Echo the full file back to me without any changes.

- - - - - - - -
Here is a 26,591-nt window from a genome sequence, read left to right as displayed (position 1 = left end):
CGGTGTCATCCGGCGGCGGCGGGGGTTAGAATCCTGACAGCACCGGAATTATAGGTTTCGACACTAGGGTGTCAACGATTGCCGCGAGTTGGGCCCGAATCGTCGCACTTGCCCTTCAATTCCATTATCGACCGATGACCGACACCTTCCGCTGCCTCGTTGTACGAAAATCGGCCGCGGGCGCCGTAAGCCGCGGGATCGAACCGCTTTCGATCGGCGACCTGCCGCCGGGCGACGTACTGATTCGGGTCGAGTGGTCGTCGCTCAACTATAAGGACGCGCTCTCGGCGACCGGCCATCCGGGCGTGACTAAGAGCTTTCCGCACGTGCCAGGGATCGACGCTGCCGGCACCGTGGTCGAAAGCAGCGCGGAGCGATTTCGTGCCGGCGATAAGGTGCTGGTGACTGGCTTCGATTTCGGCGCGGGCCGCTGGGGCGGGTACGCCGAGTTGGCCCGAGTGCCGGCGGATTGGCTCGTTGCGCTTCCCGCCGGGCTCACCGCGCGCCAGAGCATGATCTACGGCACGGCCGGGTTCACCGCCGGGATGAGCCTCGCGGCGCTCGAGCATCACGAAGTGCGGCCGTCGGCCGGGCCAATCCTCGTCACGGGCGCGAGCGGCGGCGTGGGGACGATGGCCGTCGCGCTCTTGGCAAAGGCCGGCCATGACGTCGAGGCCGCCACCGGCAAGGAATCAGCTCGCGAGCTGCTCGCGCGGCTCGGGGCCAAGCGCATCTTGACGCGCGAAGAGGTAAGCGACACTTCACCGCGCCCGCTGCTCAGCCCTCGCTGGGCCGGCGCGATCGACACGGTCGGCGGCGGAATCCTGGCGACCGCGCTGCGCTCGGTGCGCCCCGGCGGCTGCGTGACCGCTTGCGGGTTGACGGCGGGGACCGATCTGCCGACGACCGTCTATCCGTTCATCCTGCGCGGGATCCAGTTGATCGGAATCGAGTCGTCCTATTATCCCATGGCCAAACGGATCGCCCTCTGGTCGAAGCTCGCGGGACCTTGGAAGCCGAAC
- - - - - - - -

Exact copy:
Here is a 26,591-nt window from a genome sequence, read left to right as displayed (position 1 = left end):
CGGTGTCATCCGGCGGCGGCGGGGGTTAGAATCCTGACAGCACCGGAATTATAGGTTTCGACACTAGGGTGTCAACGATTGCCGCGAGTTGGGCCCGAATCGTCGCACTTGCCCTTCAATTCCATTATCGACCGATGACCGACACCTTCCGCTGCCTCGTTGTACGAAAATCGGCCGCGGGCGCCGTAAGCCGCGGGATCGAACCGCTTTCGATCGGCGACCTGCCGCCGGGCGACGTACTGATTCGGGTCGAGTGGTCGTCGCTCAACTATAAGGACGCGCTCTCGGCGACCGGCCATCCGGGCGTGACTAAGAGCTTTCCGCACGTGCCAGGGATCGACGCTGCCGGCACCGTGGTCGAAAGCAGCGCGGAGCGATTTCGTGCCGGCGATAAGGTGCTGGTGACTGGCTTCGATTTCGGCGCGGGCCGCTGGGGCGGGTACGCCGAGTTGGCCCGAGTGCCGGCGGATTGGCTCGTTGCGCTTCCCGCCGGGCTCACCGCGCGCCAGAGCATGATCTACGGCACGGCCGGGTTCACCGCCGGGATGAGCCTCGCGGCGCTCGAGCATCACGAAGTGCGGCCGTCGGCCGGGCCAATCCTCGTCACGGGCGCGAGCGGCGGCGTGGGGACGATGGCCGTCGCGCTCTTGGCAAAGGCCGGCCATGACGTCGAGGCCGCCACCGGCAAGGAATCAGCTCGCGAGCTGCTCGCGCGGCTCGGGGCCAAGCGCATCTTGACGCGCGAAGAGGTAAGCGACACTTCACCGCGCCCGCTGCTCAGCCCTCGCTGGGCCGGCGCGATCGACACGGTCGGCGGCGGAATCCTGGCGACCGCGCTGCGCTCGGTGCGCCCCGGCGGCTGCGTGACCGCTTGCGGGTTGACGGCGGGGACCGATCTGCCGACGACCGTCTATCCGTTCATCCTGCGCGGGATCCAGTTGATCGGAATCGAGTCGTCCTATTATCCCATGGCCAAACGGATCGCCCTCTGGTCGAAGCTCGCGGGACCTTGGAAGCCGAAC